“It’s sad that it has taken an attack on international aid workers” to crystalize leaders’ attention, said Nomi Bar-Yaacov, associate fellow in the International Security Program at international affairs think tank Chatham House. “But that is unfortunately the reality.”

The World Central Kitchen attack has increased pressure on Europe’s governments to move from criticism to suspending arms sales to Israel.

The United Nations’ Human Rights Council passed a nonbinding resolution to that effect Friday. Among European countries in the 47-nation body, only Germany voted against it, as did the United States.

Spanish Prime Minister Pedro Sánchez said Thursday that his country had stopped selling weapons to Israel and urged other nations to do the same. In February, Canada announced it would stop future shipments, and the same month a Dutch court ordered the Netherlands to stop the export of F-35 fighter jet parts to Israel — though the Dutch government said it would appeal.

In Britain, more than 600 British jurists, including three retired Supreme Court judges, pressed the government to heed the International Court of Justice’s conclusion that there is a “plausible risk of genocide” in Gaza and stop shipping weapons to Israel.

“I believe we have no choice but to suspend arms sales,” said Alicia Kearns, a lawmaker from the governing Conservatives who chairs the House of Commons foreign affairs committee. “U.K. arms export licenses require a recipient to comply with international humanitarian law.”

Suspending arms sales would be a major political statement by Britain, but it wouldn’t make a big difference to the war. Britain sold just 42 million pounds ($53 million) worth of defense equipment to Israel in 2022, according to the U.K. government.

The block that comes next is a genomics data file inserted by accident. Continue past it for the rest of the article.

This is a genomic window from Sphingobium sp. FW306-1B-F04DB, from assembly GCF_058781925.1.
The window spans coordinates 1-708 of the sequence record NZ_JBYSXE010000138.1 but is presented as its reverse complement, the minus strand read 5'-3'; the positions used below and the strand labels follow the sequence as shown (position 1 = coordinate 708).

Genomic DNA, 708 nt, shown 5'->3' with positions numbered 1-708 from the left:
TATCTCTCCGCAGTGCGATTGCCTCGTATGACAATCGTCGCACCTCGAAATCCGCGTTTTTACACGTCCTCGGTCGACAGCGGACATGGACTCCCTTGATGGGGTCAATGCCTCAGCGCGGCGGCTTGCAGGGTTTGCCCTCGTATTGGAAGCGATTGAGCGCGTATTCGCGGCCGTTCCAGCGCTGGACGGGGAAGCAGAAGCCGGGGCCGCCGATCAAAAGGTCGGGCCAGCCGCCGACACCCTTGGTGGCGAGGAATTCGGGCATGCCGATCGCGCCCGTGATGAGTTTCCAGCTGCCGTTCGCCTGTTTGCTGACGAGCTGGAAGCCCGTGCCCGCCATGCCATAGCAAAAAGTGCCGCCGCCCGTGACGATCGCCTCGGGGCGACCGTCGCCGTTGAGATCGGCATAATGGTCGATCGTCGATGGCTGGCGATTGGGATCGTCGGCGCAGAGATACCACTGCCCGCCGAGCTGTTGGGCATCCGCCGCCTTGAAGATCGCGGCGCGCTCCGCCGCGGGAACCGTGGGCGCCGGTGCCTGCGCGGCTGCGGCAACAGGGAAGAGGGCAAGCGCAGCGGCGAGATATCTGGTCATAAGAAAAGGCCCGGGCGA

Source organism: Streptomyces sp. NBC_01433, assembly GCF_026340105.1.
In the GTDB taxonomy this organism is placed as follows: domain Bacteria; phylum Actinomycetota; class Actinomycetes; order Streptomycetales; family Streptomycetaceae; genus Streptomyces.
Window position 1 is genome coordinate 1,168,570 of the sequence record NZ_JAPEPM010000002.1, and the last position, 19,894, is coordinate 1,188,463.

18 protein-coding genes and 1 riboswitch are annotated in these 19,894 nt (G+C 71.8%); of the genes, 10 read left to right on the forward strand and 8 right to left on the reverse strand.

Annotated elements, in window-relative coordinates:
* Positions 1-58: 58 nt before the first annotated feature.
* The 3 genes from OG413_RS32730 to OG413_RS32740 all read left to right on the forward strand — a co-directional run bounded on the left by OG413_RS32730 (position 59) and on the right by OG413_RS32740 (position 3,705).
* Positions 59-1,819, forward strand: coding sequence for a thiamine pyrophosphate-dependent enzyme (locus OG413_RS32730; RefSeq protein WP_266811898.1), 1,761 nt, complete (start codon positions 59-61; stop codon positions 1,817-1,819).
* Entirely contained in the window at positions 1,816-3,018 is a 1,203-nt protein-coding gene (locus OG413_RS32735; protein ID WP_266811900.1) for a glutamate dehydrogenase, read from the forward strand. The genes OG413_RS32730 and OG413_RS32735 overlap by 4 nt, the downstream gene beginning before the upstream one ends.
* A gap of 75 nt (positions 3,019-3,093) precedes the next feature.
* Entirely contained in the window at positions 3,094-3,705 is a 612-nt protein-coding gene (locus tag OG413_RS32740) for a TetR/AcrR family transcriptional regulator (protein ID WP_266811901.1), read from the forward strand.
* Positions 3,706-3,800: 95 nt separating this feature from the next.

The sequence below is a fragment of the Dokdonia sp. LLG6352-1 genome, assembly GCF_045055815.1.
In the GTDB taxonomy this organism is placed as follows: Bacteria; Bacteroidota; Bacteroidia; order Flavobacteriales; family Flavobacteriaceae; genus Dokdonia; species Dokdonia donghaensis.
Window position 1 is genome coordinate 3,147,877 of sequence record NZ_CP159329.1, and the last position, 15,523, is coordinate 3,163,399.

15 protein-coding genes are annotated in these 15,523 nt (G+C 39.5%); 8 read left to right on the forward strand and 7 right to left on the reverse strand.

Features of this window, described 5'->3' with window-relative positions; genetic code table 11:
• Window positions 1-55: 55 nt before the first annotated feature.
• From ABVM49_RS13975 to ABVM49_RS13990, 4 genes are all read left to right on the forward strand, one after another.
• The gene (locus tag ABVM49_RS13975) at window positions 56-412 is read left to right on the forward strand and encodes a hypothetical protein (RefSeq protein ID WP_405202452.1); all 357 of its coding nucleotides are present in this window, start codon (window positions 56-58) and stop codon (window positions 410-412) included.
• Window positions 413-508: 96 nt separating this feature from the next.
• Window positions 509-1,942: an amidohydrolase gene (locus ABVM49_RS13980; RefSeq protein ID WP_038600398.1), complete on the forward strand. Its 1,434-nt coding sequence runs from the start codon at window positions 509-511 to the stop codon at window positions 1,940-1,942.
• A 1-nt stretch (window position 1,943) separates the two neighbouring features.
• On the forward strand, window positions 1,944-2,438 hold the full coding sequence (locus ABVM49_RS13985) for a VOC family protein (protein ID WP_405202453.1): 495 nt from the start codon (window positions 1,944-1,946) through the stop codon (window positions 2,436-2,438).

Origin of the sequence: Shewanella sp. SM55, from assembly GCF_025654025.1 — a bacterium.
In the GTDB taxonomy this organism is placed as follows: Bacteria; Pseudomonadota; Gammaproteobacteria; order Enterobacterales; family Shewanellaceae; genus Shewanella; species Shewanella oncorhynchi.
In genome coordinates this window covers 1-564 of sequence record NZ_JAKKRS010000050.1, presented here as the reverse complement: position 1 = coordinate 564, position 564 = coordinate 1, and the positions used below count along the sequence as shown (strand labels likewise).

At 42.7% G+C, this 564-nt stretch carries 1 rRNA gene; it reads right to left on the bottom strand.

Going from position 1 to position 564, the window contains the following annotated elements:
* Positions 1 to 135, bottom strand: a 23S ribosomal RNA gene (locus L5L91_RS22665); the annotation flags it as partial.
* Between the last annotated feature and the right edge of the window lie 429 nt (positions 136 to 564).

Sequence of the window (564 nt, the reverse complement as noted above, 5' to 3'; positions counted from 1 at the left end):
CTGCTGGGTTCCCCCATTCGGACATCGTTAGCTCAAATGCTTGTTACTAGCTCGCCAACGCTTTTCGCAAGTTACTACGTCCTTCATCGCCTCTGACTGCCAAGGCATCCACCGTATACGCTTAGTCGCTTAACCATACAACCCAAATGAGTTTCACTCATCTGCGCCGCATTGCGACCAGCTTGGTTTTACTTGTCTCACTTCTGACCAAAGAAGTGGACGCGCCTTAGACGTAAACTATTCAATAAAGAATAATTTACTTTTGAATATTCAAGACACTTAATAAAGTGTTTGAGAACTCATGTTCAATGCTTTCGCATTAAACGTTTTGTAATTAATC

The only country with major influence is the United States, which has also begun to harden its line toward Israel. President Joe Biden told Netanyahu in a phone call Thursday that continued U.S. support for the war depended on Israel taking more action to protect civilians and aid workers. Hours later, Israel announced it would open new aid routes into Gaza and increase the amount of food and other supplies getting into the territory.

German Foreign Minister Annalena Baerbock said Friday that Germany expected “the Israeli government to implement its announcements quickly.”

“No more excuses,” she wrote on X — a tone that would have been unthinkable mere months ago.

Germany is the second-biggest weapons supplier to Israel and approved 326.5 million euros ($354 million) in defense exports last year, according to German news agency dpa.

Asked Friday under what circumstances Germany would consider suspending weapons deliveries to Israel, government spokesperson Christiane Hoffmann replied that “weapons exports are always case-by-case decisions … taking into consideration political and human rights questions.”

Bar-Yaacov said a decision by European countries to stop arms supplies unless Israel complies with international law would “make a huge difference” by increasing pressure on the United States to take its own tough action.

“The question,” she said, “is how much pressure and how much leverage is President Joe Biden prepared to put on Prime Minister Netanyahu in order to ensure that the war ends?”


Associated Press writers Geir Moulson in Berlin, Joseph Wilson in Barcelona, Thomas Adamson and Sylvie Corbet in Paris and Vanessa Gera and Monika Scislowska in Warsaw contributed to this story.